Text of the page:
On May 18, 2016, the Department of Labor (“DOL”) issued new rules regarding overtime pay under the federal Fair Labor Standards Act (“FLSA”). The new rules will significantly increase the number of workers who are subject to the overtime requirements of the FLSA, as the DOL estimates that millions of workers across the country will be affected by the changes. These new regulations will become effective on December 1, 2016.
The FLSA generally requires that workers be paid overtime at a rate of 1½ times their regular rate of pay for every hour worked in excess of 40 in a work week. However, certain white collar workers are exempt from the overtime requirements if (i) they receive a salary which exceeds a certain minimum amount (“salary test”), and (ii) they perform certain types of executive, administrative, and/or professional duties (“duties test”).
The new overtime rules reflect the DOL’s belief that the current minimum salary requirement for the white collar exemptions is too low, and that millions of workers who should be entitled to overtime pay are being treated as exempt.
The significant changes in the new rules include the following:
- Increase of salary threshold to $47,476 per year. The new rules will raise the minimum salary threshold for the white collar exemptions from $23,660 per year to $47,476 per year ($913 per week). This means that most workers who receive an annual salary of less than $47,476 must be treated as non-exempt and subject to overtime requirements, regardless of the type of duties they perform. The DOL estimates that, as a result of this change, 35% of full-time salaried workers will be automatically entitled to overtime, based solely on their salary level.
- Certain categories of professional employees, such as doctors, lawyers, and teachers, will remain exempt from the overtime requirements regardless of their salary level. The new rules also do not change the exemption for academic administrative employees, who will generally be exempt if they (i) perform administrative duties directly related to academic instruction or training at an educational establishment, and (ii) receive a salary which is at least equal to the entrance salary for teachers at the educational establishment.
- Increase of salary level for Highly Compensated Employee exemption. The FLSA also provides for an exemption for highly compensated employees (“HCE”) who receive a certain level of salary and perform exempt duties. The new rules will increase the salary requirement for the HCE exemption to $134,004 per year.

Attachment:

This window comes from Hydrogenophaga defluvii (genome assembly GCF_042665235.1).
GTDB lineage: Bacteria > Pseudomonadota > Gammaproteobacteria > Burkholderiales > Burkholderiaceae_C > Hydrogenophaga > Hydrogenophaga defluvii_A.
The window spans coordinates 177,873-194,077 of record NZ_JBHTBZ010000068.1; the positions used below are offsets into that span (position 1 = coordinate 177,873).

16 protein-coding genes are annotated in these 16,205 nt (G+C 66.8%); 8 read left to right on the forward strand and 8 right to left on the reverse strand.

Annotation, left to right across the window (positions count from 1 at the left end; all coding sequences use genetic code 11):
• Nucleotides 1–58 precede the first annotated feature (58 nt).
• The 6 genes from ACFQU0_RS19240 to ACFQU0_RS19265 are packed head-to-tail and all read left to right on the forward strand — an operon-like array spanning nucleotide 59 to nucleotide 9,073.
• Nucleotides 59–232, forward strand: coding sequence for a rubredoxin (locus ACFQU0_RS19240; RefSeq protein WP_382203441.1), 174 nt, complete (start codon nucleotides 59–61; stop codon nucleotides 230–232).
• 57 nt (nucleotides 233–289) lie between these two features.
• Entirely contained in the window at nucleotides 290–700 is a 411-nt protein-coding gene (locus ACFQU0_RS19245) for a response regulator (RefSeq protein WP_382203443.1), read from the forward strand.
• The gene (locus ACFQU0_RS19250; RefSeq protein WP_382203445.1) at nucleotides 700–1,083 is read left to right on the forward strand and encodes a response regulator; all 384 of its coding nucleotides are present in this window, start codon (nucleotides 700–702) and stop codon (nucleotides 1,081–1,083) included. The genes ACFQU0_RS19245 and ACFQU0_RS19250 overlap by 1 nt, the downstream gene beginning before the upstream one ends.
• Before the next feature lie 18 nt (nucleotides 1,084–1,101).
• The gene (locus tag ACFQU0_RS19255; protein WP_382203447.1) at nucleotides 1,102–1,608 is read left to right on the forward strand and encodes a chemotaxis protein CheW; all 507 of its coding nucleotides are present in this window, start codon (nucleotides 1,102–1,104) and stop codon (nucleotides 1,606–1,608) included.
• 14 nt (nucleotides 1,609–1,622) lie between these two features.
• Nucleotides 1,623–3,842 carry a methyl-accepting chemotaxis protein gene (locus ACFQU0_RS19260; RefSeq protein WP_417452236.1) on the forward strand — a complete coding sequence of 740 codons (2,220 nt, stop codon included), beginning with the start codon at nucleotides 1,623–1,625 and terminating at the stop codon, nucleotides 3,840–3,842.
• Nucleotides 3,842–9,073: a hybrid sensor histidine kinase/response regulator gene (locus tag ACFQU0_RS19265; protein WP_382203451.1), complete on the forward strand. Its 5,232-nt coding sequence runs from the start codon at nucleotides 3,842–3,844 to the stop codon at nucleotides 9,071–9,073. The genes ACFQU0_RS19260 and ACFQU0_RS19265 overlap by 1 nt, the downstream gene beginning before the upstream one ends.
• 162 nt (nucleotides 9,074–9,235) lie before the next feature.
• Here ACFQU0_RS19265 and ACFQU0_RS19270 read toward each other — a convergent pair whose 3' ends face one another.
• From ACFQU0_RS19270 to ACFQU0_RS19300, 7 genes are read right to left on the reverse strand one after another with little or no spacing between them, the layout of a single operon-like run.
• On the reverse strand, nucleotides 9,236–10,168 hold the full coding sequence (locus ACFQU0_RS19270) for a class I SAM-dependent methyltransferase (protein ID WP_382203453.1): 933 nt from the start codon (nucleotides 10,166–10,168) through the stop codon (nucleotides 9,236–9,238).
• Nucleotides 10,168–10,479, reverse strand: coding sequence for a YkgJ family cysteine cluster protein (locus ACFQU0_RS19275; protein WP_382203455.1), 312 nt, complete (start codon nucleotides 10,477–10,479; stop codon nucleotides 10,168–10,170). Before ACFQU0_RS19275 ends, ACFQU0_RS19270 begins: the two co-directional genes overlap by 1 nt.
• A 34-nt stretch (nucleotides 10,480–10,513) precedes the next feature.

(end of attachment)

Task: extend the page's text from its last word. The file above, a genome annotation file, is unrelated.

- Automatic increases to salary thresholds. The minimum salary requirement for the white collar exemptions will be automatically increased every three (3) years beginning January 1, 2020. Each update will raise the required salary level to the 40th percentile of full-time salaried workers in the lowest wage Census region, which the DOL estimates to be $51,168 in 2020. The salary threshold for the HCE exemption will also automatically increase to the 90th percentile of full-time salaried workers nationally, estimated to be $147,524 in 2020. The DOL will announce the updated salary requirements at least 150 days in advance of their effective date, beginning August 1, 2019.
- Bonuses, incentive payments, and commissions. The new rules will allow up to 10% of the salary requirement for the executive, administrative and professional exemptions to be met by non-discretionary bonuses, incentive pay, or commissions, provided these payments are made on at least a quarterly basis.
- No changes to duties test. Although the DOL had requested comments in the proposed regulations regarding possible changes to the duties tests for the white collar exemptions, the new rules do not make any changes to the those tests.
There are a number of strategies that employers might utilize to help insure compliance with the new rules, including raising salaries to meet the new salary threshold, adjusting work schedules, or simply paying overtime to newly non-exempt employees. As the new overtime rules go into effect on December 1, 2016, employers should begin identifying employees that may be affected by the changes and working on a plan for compliance with the new rules.
For further information or inquiries regarding the new overtime rules, please contact Brian Ritchie at [email protected].